Byline: Sharon Edelson

NEW YORK — Less than a month after opening the first Marc Jacobs boutique at 163 Mercer Street in SoHo, Jacobs’s partner, Robert Duffy, is talking about additional units.
“Our first customer was Julia Roberts,” said Duffy, standing outside the 2,500-square-foot space. “I thought it was a good luck charm.”
Duffy declined to say what Roberts purchased, but he did say the store rang up $20,000 on opening day and is on its way to doing an estimated $2.5 million in first-year sales.
Duffy, who says he believes in fate and talismans, first laid eyes on the landmark building five years ago.
“I said to my real estate agent, ‘If that building ever becomes available, call me.”‘
The store is housed in a building that was once a garage. Jacobs kept the original garage door, but cut a small entry door into it.
Inside, the store has a streamlined design without the minimalist hard edges. The room is softened by cream-colored walls, a dark mahogany floor and creamy leather sofa and chairs designed by Christian Liaigre.
Small lights arranged on the ceiling in a grid pattern look like constellations reflected in a massive 12-foot-by-7-foot mirror.
Jacobs’s collection — pared down to orange, taupe, black, gray, bone and blue — provides the only jolt of color. The clothes hang on single rolling racks on opposite walls. Sweaters are neatly folded on two long tables, barely off the floor.
“The salespeople will get good exercise,” Duffy said, referring to the low tables.
So far, a black pump with a pointy toe has been dubbed “the pump of the season” by a salesman.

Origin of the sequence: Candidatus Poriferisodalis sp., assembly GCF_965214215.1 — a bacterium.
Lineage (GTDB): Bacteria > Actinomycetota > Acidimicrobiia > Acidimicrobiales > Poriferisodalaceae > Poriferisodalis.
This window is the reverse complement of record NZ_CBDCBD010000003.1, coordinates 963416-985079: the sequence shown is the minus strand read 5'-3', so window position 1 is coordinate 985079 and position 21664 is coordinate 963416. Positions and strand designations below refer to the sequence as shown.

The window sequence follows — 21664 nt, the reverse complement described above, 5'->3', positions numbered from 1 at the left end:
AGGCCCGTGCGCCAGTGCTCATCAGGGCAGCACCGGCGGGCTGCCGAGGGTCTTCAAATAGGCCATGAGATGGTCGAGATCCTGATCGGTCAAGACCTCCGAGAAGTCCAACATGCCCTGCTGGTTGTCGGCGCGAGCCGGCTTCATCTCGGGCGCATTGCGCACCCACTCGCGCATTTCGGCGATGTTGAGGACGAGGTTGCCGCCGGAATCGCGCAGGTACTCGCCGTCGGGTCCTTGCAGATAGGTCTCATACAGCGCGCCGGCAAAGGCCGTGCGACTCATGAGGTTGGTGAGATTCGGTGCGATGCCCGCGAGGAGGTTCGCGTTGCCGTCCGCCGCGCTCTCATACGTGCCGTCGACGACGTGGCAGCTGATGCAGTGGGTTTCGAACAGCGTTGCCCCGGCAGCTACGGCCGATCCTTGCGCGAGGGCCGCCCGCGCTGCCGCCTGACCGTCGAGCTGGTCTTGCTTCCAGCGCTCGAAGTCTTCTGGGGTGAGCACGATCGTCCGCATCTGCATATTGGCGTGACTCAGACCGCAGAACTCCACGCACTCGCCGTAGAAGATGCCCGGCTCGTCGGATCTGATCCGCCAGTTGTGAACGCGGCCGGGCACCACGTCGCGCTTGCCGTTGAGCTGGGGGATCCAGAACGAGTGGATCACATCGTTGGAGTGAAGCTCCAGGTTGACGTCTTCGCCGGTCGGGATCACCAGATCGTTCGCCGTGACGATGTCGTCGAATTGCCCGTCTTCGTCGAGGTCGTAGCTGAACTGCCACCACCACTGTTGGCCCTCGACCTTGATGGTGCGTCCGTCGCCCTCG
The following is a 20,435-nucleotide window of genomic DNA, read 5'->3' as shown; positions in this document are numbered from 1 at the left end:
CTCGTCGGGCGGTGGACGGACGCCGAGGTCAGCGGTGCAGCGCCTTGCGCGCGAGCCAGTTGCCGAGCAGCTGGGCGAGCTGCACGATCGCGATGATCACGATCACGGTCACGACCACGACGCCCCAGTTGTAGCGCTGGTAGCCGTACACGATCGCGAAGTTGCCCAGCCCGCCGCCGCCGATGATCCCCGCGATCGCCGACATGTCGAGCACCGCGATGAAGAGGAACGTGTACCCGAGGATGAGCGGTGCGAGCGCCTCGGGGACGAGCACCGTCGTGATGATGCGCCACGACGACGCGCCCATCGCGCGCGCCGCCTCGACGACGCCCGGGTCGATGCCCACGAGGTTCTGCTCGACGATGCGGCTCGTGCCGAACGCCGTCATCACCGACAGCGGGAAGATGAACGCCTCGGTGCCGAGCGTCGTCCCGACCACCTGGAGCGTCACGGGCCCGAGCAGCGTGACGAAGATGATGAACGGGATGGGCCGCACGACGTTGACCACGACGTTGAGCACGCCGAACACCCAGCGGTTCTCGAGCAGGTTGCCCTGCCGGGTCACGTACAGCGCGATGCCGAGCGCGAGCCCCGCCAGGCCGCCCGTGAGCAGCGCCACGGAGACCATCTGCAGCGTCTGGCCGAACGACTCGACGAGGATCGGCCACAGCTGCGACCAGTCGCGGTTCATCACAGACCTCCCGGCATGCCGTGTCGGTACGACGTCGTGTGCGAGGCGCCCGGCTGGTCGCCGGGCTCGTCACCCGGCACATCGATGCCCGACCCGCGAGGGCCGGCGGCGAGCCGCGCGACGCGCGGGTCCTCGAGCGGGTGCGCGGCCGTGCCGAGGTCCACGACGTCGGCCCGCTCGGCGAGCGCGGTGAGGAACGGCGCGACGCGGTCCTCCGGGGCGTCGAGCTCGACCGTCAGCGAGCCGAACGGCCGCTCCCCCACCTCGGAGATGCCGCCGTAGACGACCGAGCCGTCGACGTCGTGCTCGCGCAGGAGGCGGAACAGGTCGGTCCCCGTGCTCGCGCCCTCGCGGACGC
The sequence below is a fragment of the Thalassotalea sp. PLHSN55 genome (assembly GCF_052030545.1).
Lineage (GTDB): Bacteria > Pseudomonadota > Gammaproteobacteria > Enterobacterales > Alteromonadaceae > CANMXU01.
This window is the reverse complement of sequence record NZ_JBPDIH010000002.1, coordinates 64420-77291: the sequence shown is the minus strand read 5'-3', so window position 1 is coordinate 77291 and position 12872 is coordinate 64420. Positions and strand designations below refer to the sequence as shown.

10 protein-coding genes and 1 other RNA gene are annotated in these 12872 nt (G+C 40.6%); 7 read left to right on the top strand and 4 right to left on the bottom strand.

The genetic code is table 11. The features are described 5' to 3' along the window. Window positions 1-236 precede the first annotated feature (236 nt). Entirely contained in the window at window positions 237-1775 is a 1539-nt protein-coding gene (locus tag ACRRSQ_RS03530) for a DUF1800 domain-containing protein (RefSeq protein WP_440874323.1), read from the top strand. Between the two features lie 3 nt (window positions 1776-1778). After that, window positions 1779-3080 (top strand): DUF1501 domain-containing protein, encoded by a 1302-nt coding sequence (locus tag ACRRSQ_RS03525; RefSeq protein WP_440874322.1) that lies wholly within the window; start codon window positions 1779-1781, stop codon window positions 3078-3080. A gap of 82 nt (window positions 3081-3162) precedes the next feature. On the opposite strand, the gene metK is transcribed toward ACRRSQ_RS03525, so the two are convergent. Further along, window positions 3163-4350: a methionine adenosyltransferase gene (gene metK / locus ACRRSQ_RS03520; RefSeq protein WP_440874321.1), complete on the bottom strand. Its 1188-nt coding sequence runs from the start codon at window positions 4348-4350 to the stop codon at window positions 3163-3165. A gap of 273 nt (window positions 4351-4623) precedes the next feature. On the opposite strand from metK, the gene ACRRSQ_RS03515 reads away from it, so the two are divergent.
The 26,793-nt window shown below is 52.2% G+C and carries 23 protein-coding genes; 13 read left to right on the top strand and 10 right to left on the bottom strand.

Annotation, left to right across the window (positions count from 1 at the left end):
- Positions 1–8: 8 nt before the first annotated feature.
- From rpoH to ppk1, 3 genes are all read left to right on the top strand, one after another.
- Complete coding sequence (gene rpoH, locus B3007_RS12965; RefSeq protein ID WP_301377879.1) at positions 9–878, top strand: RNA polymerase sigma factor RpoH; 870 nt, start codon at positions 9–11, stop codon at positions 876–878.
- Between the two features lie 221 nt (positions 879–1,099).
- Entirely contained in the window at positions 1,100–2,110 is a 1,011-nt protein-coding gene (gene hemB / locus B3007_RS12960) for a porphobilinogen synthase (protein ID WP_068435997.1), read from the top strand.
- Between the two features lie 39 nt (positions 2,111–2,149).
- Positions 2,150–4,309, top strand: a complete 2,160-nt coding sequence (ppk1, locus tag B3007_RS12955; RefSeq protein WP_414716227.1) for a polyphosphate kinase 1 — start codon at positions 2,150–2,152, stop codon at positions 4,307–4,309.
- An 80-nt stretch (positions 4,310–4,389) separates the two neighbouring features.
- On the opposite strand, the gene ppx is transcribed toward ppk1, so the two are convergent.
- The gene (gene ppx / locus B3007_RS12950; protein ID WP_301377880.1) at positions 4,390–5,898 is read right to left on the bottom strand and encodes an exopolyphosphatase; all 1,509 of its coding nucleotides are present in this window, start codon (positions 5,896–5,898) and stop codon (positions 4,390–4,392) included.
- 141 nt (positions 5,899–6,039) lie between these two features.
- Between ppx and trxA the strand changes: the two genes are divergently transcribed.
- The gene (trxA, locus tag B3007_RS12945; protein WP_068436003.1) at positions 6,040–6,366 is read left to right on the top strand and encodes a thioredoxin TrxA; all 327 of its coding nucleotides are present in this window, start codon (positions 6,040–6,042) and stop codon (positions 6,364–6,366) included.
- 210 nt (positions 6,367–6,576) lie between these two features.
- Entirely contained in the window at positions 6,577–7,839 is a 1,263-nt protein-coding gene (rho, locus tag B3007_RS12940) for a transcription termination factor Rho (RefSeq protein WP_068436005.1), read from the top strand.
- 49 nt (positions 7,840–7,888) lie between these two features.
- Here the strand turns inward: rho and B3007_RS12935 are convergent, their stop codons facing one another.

“It’s phenomenal,” said Duffy. “We’ve almost sold out of it.”
Cashmere sweaters have been moving briskly, at $600 to $1,200, he said, adding, “We sold out of the first order of fishnet and waffle sweaters in certain colors.”
A cashmere and mink coat, which Jacobs calls “cashmink,” is also generating a lot of interest.
“In the last few days, people have been picking up on heavier items,” Duffy said.
The cashmink is $3,000; wool coats are $1,900; jackets, $1,100, and skirts, $350 to $700.
“There doesn’t seem to be that much price resistance,” Duffy said.
“The reason we opened downtown is that we sell to Bergdorf Goodman, Barneys New York, Saks Fifth Avenue and Bloomingdale’s,” Duffy said. “We have so many customers downtown. People used to ring our showroom bell on Spring Street.”
“Marc and I took the lease on the space over a year ago, but it was stalled over the negotiations with Louis Vuitton,” Duffy said.
When Jacobs signed on to develop a ready-to-wear collection for that house, Vuitton made a one-third investment in his company.
Duffy explained that Louis Vuitton did not invest in the SoHo store, but will back Jacobs’s subsequent retail ventures.
“We would contribute on an as-needed basis,” said a Vuitton spokesman. “We provide them with financing. Marc Jacobs would create and run the points of sale.”
“I’m looking at other spaces,” Duffy said. “I have my eye on a space near Union Square in San Francisco and a space in London. We sell to Harvey Nichols and A la Mode in London and have a customer base in London. San Francisco is another place we retail very well.”
On Wednesday, he and Jacobs are throwing a party to celebrate the opening. Duffy rented a parking garage next door, which will be painted and decorated to replicate the store, down to the last details, including furniture.
“In the store, the couches are leather. Here, they will be Naugahyde,” he said. “I want everybody to have a good time, but we don’t want people trashing the store.”

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